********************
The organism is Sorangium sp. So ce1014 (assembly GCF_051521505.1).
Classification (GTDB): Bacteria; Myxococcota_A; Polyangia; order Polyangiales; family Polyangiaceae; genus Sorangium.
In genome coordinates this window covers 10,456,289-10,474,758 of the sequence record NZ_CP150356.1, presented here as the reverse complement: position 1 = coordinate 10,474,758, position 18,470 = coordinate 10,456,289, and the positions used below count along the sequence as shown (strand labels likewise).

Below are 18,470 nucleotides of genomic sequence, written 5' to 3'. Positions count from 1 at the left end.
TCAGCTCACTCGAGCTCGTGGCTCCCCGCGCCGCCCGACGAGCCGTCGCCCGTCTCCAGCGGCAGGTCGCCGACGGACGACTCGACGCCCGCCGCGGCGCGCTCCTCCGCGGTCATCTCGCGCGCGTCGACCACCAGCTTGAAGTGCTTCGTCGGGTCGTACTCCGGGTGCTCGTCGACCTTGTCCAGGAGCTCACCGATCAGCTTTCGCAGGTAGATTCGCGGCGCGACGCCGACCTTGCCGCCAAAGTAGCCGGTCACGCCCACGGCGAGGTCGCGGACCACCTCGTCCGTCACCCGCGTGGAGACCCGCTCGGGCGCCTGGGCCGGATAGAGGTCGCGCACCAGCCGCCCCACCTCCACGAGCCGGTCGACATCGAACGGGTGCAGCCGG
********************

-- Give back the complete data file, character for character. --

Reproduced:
The organism is Sorangium sp. So ce1014 (assembly GCF_051521505.1).
Classification (GTDB): Bacteria; Myxococcota_A; Polyangia; order Polyangiales; family Polyangiaceae; genus Sorangium.
In genome coordinates this window covers 10,456,289-10,474,758 of the sequence record NZ_CP150356.1, presented here as the reverse complement: position 1 = coordinate 10,474,758, position 18,470 = coordinate 10,456,289, and the positions used below count along the sequence as shown (strand labels likewise).

Below are 18,470 nucleotides of genomic sequence, written 5' to 3'. Positions count from 1 at the left end.
TCAGCTCACTCGAGCTCGTGGCTCCCCGCGCCGCCCGACGAGCCGTCGCCCGTCTCCAGCGGCAGGTCGCCGACGGACGACTCGACGCCCGCCGCGGCGCGCTCCTCCGCGGTCATCTCGCGCGCGTCGACCACCAGCTTGAAGTGCTTCGTCGGGTCGTACTCCGGGTGCTCGTCGACCTTGTCCAGGAGCTCACCGATCAGCTTTCGCAGGTAGATTCGCGGCGCGACGCCGACCTTGCCGCCAAAGTAGCCGGTCACGCCCACGGCGAGGTCGCGGACCACCTCGTCCGTCACCCGCGTGGAGACCCGCTCGGGCGCCTGGGCCGGATAGAGGTCGCGCACCAGCCGCCCCACCTCCACGAGCCGGTCGACATCGAACGGGTGCAGCCGG